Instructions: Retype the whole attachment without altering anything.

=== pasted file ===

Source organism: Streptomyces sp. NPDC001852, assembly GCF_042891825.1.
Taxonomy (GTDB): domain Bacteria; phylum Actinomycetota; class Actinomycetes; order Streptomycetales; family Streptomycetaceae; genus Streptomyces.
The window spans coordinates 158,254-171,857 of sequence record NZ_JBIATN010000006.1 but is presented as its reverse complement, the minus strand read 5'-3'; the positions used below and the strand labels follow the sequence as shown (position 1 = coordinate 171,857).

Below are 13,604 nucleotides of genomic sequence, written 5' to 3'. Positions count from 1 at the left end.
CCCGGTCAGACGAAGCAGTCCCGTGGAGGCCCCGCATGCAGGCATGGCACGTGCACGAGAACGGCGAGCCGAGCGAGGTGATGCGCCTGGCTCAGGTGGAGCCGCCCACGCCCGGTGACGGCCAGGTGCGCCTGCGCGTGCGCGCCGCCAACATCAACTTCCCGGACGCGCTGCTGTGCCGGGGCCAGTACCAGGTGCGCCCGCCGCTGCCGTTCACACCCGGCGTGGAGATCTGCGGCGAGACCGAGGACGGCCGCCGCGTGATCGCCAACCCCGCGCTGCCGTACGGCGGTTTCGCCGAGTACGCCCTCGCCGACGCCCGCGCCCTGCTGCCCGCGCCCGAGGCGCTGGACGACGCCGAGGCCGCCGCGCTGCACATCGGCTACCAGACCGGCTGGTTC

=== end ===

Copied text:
Source organism: Streptomyces sp. NPDC001852, assembly GCF_042891825.1.
Taxonomy (GTDB): domain Bacteria; phylum Actinomycetota; class Actinomycetes; order Streptomycetales; family Streptomycetaceae; genus Streptomyces.
The window spans coordinates 158,254-171,857 of sequence record NZ_JBIATN010000006.1 but is presented as its reverse complement, the minus strand read 5'-3'; the positions used below and the strand labels follow the sequence as shown (position 1 = coordinate 171,857).

Below are 13,604 nucleotides of genomic sequence, written 5' to 3'. Positions count from 1 at the left end.
CCCGGTCAGACGAAGCAGTCCCGTGGAGGCCCCGCATGCAGGCATGGCACGTGCACGAGAACGGCGAGCCGAGCGAGGTGATGCGCCTGGCTCAGGTGGAGCCGCCCACGCCCGGTGACGGCCAGGTGCGCCTGCGCGTGCGCGCCGCCAACATCAACTTCCCGGACGCGCTGCTGTGCCGGGGCCAGTACCAGGTGCGCCCGCCGCTGCCGTTCACACCCGGCGTGGAGATCTGCGGCGAGACCGAGGACGGCCGCCGCGTGATCGCCAACCCCGCGCTGCCGTACGGCGGTTTCGCCGAGTACGCCCTCGCCGACGCCCGCGCCCTGCTGCCCGCGCCCGAGGCGCTGGACGACGCCGAGGCCGCCGCGCTGCACATCGGCTACCAGACCGGCTGGTTC